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Lady Lazarus

Lady Lazarus


by Sylvia Plath

Lady Lazarus Suffering Quotes

How we cite our quotes: (Line)

Quote #1

A sort of walking miracle, my skin
Bright as a Nazi lampshade,
My right foot

A paperweight,
My face a featureless, fine
Jew linen. (4-9)

Here Lady Lazarus compares herself to a Nazi lampshade (that the Nazis supposedly made out of the skin of Jews). There is a serious contrast here—she is "walking," but the Jewish people she's referencing are very much dead. Is she being callous? Or is this an accurate expression of her pain?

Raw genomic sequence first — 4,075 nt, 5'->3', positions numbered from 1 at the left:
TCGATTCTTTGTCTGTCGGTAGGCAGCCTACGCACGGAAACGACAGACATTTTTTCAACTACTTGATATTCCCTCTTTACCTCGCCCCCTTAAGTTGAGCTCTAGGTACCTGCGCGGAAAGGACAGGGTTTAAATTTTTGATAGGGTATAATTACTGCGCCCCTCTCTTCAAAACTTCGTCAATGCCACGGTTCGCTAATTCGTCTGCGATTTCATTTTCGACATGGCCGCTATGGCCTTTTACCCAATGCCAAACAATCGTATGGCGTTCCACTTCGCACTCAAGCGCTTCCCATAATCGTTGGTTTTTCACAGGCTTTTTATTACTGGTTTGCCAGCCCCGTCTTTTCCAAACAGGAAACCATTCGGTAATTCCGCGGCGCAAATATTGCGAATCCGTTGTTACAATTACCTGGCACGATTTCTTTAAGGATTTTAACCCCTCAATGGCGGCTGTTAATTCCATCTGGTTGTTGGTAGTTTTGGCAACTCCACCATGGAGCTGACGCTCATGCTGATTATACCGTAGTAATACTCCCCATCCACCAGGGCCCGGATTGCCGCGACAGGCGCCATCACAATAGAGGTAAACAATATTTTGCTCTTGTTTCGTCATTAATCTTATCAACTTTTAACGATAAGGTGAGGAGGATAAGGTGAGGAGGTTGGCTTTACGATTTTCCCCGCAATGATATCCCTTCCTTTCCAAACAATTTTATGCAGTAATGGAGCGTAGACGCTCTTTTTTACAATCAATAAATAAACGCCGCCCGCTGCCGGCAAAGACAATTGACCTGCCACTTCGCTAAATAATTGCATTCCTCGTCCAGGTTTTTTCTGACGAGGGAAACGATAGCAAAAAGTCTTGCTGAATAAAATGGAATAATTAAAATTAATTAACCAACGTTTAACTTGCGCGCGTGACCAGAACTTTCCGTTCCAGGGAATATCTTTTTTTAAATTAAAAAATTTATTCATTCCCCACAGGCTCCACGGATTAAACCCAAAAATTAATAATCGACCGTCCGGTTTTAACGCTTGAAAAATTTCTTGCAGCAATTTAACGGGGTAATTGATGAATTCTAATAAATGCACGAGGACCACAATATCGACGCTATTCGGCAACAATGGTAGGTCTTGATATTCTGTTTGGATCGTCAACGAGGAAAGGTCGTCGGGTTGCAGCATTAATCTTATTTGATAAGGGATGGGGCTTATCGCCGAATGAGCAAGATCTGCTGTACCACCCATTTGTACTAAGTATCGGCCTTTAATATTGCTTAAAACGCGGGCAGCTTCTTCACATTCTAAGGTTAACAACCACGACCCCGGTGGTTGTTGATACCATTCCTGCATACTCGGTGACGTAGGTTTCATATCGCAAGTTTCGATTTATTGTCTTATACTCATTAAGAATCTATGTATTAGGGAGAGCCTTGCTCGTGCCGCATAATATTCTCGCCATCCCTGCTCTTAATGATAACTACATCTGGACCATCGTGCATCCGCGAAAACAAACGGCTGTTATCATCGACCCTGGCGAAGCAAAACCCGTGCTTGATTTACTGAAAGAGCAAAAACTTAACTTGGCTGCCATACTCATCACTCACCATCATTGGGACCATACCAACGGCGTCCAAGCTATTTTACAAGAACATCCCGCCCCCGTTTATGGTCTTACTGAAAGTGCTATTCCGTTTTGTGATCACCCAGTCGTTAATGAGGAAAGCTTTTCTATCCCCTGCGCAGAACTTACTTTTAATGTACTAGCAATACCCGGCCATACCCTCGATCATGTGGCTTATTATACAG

Quote #2

What a million filaments.
The peanut-crunching crowd
Shoves in to see

Them unwrap me hand and foot—
The big strip tease. (25-29)

Lady L's suffering isn't just related to the Holocaust. Here, she portrays herself as a circus attraction who has no control as the crowd strips and humiliates her.

Quote #3

Is an art, like everything else.
I do it exceptionally well.

I do it so it feels like hell.
I do it so it feels real. (43-47)

Here Lady L gives us a new window into her suffering; she does it "so it feels real." She tries to commit suicide so that she can feel something—it seems like her life has left her numb and void of feeling. Suicide, for her, seems like a way to get that numbness to go away. But at what cost?

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